Melrose House, Pretoria

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  • Melrose House
    Melrose House
    by Jim_Eliason
  • Front Entrance to Melrose House
    Front Entrance to Melrose House
    by nxlink
  • Melrose House
    by CharleneP
  • PierreZA's Profile Photo

    Melrose House

    by PierreZA Written Oct 13, 2007

    3.5 out of 5 starsHelpfulness

    Melrose House is named after the famous Melrose Abbey in Scotland. It was built in 1886 by Pretoria businessman George Jesse Heys.
    Today this elegant house museum stands as a superb example of the transition of Victorian to Edwardian architectural styles and interiors. Inside, the museum is characterised by colourful stained glass windows, paintings by English artists, carpets in rich colours, ornate ceilings and fireplaces, as well as valuable porcelain ornaments, which mostly belonged to the Heys family.
    Lord Roberts requisitioned Melrose House as headquarters of the British forces, after the invasion of Pretoria in June 1900. Instructions were issued from here for more than 18 months, determining the strategy of the British forces in the field. The Peace Treaty of Vereeniging which ended the Anglo-Boer War (1899 - 1902) was signed in Melrose House on 31 May 1902.

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    • Historical Travel

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    MELROSE HOUSE

    by CharleneP Written Aug 26, 2002

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    The Melrose house, is designed in 1886, is one of the best surviving examples of Victorian architecture in South Africa, and is well worth a visit. In this house on May 31, 1902 was signed the Peace Treaty, between the Republican forces and the British High Command, which ended the Second War of Independence.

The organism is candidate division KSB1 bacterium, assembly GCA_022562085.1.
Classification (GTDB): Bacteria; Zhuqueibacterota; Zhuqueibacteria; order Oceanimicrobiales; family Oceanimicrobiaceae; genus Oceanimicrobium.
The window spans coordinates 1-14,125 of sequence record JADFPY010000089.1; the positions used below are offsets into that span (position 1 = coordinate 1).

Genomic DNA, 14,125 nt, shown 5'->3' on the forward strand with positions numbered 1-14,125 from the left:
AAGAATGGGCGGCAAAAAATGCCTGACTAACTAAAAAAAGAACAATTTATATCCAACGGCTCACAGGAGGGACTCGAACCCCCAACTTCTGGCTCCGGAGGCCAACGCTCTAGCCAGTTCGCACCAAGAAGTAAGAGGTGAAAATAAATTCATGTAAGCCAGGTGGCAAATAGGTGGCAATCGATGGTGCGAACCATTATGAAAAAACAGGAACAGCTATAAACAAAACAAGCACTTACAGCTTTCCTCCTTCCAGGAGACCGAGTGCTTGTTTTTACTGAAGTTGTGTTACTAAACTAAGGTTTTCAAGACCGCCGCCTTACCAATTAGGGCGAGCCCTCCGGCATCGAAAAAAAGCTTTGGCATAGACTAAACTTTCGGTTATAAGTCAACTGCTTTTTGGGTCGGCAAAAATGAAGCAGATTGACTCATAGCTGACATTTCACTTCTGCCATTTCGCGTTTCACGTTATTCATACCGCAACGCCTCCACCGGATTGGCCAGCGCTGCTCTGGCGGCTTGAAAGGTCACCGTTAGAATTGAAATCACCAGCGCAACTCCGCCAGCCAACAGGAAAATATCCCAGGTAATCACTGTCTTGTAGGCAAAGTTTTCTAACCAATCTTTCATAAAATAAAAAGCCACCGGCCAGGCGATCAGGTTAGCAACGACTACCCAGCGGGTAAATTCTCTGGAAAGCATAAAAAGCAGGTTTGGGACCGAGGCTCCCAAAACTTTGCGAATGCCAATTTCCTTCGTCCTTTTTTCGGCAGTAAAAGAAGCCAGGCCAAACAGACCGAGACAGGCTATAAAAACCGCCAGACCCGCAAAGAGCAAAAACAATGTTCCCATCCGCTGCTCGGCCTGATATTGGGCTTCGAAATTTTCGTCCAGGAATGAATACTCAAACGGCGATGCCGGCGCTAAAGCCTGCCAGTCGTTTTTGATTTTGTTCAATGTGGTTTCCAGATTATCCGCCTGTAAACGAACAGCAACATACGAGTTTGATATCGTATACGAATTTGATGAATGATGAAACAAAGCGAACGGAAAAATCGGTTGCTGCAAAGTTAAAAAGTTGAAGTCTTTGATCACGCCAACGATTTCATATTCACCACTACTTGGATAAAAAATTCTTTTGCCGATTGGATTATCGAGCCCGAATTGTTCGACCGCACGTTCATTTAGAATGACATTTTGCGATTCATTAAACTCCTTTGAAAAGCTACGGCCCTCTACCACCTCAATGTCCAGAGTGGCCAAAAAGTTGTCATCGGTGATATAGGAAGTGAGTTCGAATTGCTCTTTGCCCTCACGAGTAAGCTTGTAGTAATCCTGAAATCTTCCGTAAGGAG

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    Melrose House

    by nxlink Updated Jan 11, 2005
    Front Entrance to Melrose House

    This historic house built in 1886, was modeled after Melrose Abbey in Scotland. Its greatest claim to fame comes from it use as the British headquarters during the Anglo-Boer War of the early 1900's. In fact, on May 31, 1902, the Treaty of Vereeniging which ended that war, was signed by the warring parties in the dining room. Today it serves as a insight to a long ago time, for its interior is meticulously preserved to look as it did in ealy 1900's. The stained glass, the rich carpets, the ornate ceilings and fireplaces, the beautiful woodwork, the art and porcelain objects create the feel of an era long gone.

    Related to:
    • Historical Travel
    • Castles and Palaces

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